Sustainable Investing: Debunking 5 Common Myths
It began as a niche desire. Originally, sustainable investing was confined to a subset of investors who wanted their investments to match their values. In recent years, the strategy has grown dramatically: sustainable assets totaled $12 trillion in 2018.
This represents a 38% increase over 2016, with many investors now considering environmental, social, and governance (ESG) factors alongside traditional financial analysis.
Despite the strategy’s growth, lingering misconceptions remain. In today’s infographic from New York Life Investments, we address the five key myths of sustainable investing and shine a light on the realities.
|Sustainable strategies underperform conventional strategies||Sustainable strategies historically match or outperform conventional strategies|
In 2015, academics analyzed more than 2,000 studies—and found that in roughly 90% of the studies, companies with strong ESG profiles had equal or better financial performance than their non-ESG counterparts.
A recent ranking of the 100 most sustainable corporations found similar results. Between February 2005 and August 2018, the Global 100 Index made a net investment return of 127.35%, compared to 118.27% for the MSCI All Country World Index (ACWI).
The Global 100 companies show that doing what is good for the world can also be good for financial performance.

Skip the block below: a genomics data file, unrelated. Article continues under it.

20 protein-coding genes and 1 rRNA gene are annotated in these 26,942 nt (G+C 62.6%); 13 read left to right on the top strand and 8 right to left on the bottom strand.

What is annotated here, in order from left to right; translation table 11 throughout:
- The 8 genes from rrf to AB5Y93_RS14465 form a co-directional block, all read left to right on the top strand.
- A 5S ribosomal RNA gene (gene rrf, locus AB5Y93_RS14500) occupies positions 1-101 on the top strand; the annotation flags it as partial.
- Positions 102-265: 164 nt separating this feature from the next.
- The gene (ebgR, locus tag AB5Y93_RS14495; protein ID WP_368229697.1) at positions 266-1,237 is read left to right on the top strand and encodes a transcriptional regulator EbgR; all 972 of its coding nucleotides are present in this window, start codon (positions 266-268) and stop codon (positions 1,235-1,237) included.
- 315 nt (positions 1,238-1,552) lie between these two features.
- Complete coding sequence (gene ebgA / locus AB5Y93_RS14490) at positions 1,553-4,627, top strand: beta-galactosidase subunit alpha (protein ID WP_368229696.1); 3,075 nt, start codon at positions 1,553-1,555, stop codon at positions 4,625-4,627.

—Toby Heaps, CEO of Corporate Knights
|Sustainable investing only involves screening out “sin” stocks||Positive approaches that integrate sustainability factors are gaining traction|
In modern investing, exclusionary or “screens-based” approaches do play a large role—and tend to avoid stocks or bonds of companies in the following “sin” categories:
However, investment managers are increasingly taking an inclusive approach to sustainability, integrating ESG factors throughout the investment process. ESG integration strategies now total $17.5 trillion in global assets, a 69% increase over the past two years.
|Sustainable investing is a passing fad||Sustainable investing has been around for decades and continues to grow
Over the past decade, sustainable strategies have shown both strong AUM growth and positive asset flows. ESG funds attracted record net flows of nearly $5.5 billion in 2018 despite unfavorable market conditions, and continue to demonstrate strong growth in 2019.
Not only that, the number of sustainable offerings has increased as well. In 2018, Morningstar recognized 351 sustainable funds—a 50% increase over the prior year.
|Interest in sustainable investing is mostly confined to millennials and women||There is widespread interest in sustainable strategies, with institutional investors leading the way|
Millennials are more likely to factor in sustainability concerns than previous generations. However, institutional investors have adopted sustainable investments more than any other group—accounting for nearly 75% of the managed assets that follow an ESG approach.
In addition, over half of surveyed consumers are “values-driven”, having taken one or more of the following actions with sustainability in mind:
- Boycotted a brand
- Sold shares of a company
- Changed the types of products they used
Women and men are almost equally likely to be motivated by sustainable values, and half of “values-driven” consumers are open to ESG investing.
5. Asset Classes
|Sustainable investing only works for equities||Sustainable strategies are offered across asset classes|
This myth has a basis in history, but other asset classes are increasingly incorporating ESG analysis. For instance, 36% of today’s sustainable investments are in fixed income.